« ZurückWeiter »
It is the fhow and feal of nature's truth,
Where love's ftrong paffion is impreft in youth;
Such were our faults, or then we thought them none.
Hel. What is your pleasure, Madam ?
Count. Helen, you know, I am a mother to you.
Count. Nay, a mother;
Why not a mother? when I faid a mother,
God's mercy! maiden, do's it curd thy blood,
Hel. That I am not.
Count. I fay, I am your mother.
The Count Roufillon cannot be my
I am from humble, he from honour'd name;
Count. Nor I your mother?
Hel. You are my mother, Madam; would you were,
So I were not his fifter: can't no other,
Count. Yes, Helen, you might be my daughter-in-law;
God fhield, you mean it not, daughter and mother
That truth fhould be fufpected; fpeak, is't fo?
If it be not, forfwear't; howe'er, I charge thee,
Hel. Good Madam, pardon me.
Count. Love you my fon?
Hel. Do not you love him, Madam?
Count. Go not about; my love hath in't a bond,'
The myfry of your loveliness, and find
Your falt tears bead ;]
The mystery of her loveliness is beyond my comprehenfion: The old Countess is saying nothing ironical, nothing taunting, or in reproach, that this word fhould find a place here; which it could not, unless farcaftically employ'd, and with fome spleen. I dare warrant, the poet meant, his old Lady fhould fay no more than this: "I now find "the mystery of your creeping into corners, and weeping, and "pining in fecret." For this reafon I have amended the text, lonelinefs. The feward, in the foregoing fcene, where he gives the Countess intelligence of Helen's behaviour fays;
Alone he was, and did communicate to berfelf her own words to ber
The author has used the word loneliness, to fignify a perfon's being alone, again in his Hamlet,
We will bestow ourselves: read on this book;
Whereof the world takes note: come, come, difclofe
Hel. Then, I confess,
Here on my knee, before high heav'ns and you,
My friends were poor, but honest; fo's my love;
That he is lov'd of me; I follow him not
By any token of prefumptuous fuit;
Nor would I have him, 'till I do deferve him
The fun that looks upon his worshipper,
With chately, and love dearly, that your Dian
Count. Had you not lately an intent, speak truly, To go to Paris?
Hel. Madam, I had.
Hel I will tell truth; by grace itself, I fwear
For general fov'reignty; and that he will'd me
As notes, whofe faculties inclufive were,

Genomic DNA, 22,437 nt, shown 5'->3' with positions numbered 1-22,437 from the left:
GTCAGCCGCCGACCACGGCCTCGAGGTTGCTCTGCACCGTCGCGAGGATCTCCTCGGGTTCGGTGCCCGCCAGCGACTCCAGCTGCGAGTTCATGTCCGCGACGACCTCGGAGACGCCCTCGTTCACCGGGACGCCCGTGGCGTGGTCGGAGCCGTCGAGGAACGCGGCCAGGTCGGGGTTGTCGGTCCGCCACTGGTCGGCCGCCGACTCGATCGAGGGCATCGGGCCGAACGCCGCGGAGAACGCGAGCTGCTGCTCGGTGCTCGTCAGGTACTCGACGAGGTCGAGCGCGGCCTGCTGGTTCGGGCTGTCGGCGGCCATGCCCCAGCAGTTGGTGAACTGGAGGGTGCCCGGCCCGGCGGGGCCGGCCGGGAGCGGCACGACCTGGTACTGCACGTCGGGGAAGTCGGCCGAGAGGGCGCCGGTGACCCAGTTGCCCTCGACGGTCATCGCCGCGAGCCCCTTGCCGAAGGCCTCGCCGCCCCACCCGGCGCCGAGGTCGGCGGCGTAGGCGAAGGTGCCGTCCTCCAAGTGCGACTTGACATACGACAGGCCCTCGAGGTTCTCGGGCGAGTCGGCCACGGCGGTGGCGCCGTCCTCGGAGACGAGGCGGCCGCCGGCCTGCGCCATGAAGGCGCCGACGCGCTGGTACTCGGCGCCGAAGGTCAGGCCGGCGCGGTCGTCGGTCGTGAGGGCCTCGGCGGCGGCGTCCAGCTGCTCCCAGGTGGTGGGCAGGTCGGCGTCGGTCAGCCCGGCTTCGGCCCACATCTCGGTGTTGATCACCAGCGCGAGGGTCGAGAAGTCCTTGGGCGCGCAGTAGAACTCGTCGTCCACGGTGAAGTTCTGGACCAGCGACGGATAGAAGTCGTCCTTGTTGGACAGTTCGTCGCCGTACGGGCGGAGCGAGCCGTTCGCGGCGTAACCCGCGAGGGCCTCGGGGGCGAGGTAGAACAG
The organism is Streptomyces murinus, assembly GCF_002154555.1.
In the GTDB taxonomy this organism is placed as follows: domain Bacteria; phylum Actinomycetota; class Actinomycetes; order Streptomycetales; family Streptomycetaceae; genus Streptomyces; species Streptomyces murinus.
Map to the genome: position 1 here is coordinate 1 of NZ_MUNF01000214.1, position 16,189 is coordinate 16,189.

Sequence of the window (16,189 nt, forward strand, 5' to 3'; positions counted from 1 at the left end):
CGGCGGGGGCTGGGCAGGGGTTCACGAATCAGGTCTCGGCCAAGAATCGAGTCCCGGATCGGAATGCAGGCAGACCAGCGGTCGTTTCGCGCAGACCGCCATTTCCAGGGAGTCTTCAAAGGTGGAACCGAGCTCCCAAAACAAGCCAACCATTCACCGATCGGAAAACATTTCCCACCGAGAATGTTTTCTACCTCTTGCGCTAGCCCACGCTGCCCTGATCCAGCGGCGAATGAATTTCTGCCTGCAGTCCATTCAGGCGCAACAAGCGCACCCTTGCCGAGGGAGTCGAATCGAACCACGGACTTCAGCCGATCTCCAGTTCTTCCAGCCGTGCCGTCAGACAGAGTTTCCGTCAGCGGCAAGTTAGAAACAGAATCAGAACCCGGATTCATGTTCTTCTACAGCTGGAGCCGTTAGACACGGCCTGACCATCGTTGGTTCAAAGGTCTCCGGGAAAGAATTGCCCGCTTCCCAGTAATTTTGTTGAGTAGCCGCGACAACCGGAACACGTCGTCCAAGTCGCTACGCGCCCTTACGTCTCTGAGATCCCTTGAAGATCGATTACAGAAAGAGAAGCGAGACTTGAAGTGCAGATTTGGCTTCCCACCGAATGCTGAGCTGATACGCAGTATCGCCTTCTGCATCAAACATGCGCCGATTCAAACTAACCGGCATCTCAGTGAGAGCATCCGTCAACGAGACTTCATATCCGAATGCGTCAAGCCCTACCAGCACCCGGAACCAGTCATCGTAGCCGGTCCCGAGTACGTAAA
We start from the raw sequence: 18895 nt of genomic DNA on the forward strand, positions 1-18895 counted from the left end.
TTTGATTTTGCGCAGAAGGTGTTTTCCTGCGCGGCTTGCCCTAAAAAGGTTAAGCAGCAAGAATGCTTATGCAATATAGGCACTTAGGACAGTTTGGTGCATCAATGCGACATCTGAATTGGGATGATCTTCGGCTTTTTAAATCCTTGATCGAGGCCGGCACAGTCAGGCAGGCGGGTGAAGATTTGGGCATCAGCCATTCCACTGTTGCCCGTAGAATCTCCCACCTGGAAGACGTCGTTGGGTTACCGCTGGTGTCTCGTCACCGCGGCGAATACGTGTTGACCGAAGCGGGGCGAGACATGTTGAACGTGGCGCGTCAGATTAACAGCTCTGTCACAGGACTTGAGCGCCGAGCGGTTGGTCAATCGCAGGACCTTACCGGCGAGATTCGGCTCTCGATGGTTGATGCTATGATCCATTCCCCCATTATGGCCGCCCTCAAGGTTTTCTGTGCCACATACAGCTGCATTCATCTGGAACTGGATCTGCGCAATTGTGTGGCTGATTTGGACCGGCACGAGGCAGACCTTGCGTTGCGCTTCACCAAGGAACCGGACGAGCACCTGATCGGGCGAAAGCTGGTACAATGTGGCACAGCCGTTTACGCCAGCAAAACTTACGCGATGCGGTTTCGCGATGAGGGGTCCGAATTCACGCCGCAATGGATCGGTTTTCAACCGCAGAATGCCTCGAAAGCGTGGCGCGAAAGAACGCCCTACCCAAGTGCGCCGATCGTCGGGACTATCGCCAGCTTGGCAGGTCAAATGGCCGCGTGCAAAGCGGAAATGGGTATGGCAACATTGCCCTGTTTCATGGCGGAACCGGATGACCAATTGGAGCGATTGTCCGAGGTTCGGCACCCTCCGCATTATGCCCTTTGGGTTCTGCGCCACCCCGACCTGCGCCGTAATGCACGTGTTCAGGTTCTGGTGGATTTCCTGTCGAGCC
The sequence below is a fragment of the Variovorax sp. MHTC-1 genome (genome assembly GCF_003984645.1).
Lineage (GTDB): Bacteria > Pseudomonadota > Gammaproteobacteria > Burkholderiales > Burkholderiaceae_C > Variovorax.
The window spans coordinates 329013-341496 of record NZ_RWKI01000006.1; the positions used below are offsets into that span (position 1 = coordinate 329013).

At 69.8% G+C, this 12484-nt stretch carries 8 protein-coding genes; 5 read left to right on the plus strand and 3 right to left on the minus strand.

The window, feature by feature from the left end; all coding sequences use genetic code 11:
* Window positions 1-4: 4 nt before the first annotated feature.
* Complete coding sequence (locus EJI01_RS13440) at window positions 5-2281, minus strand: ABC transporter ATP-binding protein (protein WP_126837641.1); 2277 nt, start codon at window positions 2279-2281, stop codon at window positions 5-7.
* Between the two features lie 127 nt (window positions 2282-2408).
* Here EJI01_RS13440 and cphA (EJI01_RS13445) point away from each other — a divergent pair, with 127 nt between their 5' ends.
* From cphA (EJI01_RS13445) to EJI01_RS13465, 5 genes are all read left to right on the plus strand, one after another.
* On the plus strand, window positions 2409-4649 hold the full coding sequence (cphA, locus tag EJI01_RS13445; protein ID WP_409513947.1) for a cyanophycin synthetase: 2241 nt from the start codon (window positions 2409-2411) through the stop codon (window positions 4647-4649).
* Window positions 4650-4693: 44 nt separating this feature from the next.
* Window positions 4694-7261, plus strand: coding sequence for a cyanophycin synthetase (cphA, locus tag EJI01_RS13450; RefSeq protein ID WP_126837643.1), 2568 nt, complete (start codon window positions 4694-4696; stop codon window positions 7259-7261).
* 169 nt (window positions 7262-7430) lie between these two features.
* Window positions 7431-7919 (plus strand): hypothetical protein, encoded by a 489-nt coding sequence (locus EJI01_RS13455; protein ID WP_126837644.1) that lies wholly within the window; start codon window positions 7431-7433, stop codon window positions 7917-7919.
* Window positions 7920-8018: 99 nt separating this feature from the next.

To cure the defperate languishings, whereof
Count. This was your motive for Paris, was it, fpeak? Hel. My Lord your fon made me to think of this; Elfe Paris, and the medicine, and the King, Had from the converfation of my thoughts
Haply been abfent then.
Count. But think you, Helen,
If you should tender your fuppofed aid,
He would receive it? he and his phyficians
Are of a mind; he, that they cannot help him:
They, that they cannot help. How hall they credit A poor unlearned virgin, when the schools,
Embowell'd of their doctrine, have left off
The danger to itself?
Hel. There's fomething, in't.
More than my father's kill, (which was the great'
Shall for my legacy be fanctified
By th' luckieft ftars in heav'n; and, would your Honour
But give me leave to try fuccefs, I'd venture
The well-loft life of mine on his Grace's care,
By fuch a day and hour.
Count. Doft thou believe't?
Hel. Ay, Madam, knowingly.
Count. Why, Helen, thou shalt have
leave and love
Means and attendants; and my loving greetings
What I can help thee to, thou fhalt not mifs. [Exeunt.
SCENE, the Court of France.
Enter the King, with divers young Lords taking leave for the Florentine war. Bertram and Parolles.
Arewel, young Lords: thefe warlike principles Do not throw from you: you, my Lords, farewel; Share the advice betwixt you. If both gain,
The gift doth stretch itself as 'tis receiv'd,
And is enough for both.
1 Lord. 'Tis our hope, Sir,
After well-enter'd foldiers, to return
And find your grace in health.
King. No, no, it cannot be; and yet my heart
That doth my life befiege; farewel, young Lords;
Of worthy French men; (10) let higher Italy
(10) -let bigber Italy 5. (Thofe bated, that inherit but the fall
"Of the laft monarchy;) fee, &c.] This feems to me one of the very obfcure paffages of Shakespeare, and which therefore may very well demand explanation. Italy, at the time of this fcene, was under three very different tenures. The Emperor, as fuccellor of the Roman Emperors, had one part; the Pope, by a pretended donation from Conflantine, another; and the third was compos'd of free ftates. Now by the laft monarchy is meant the Roman, the laft of the four general monarchies. Upon the fall of this monarchy, in the scramble, several cities fet up for themselves, and became free flates: Now these might be faid properly to inherit the fall of the monarchy. But the Emperor could not be faid to inherit the fall of the monarchy, any more than a fon, who inherits an impair'd eftate, could be faid to inherit the fall of his father's eftate: Tho' those, who had defrauded the father, might be faid to inherit the fall of his eftate. Much lefs could the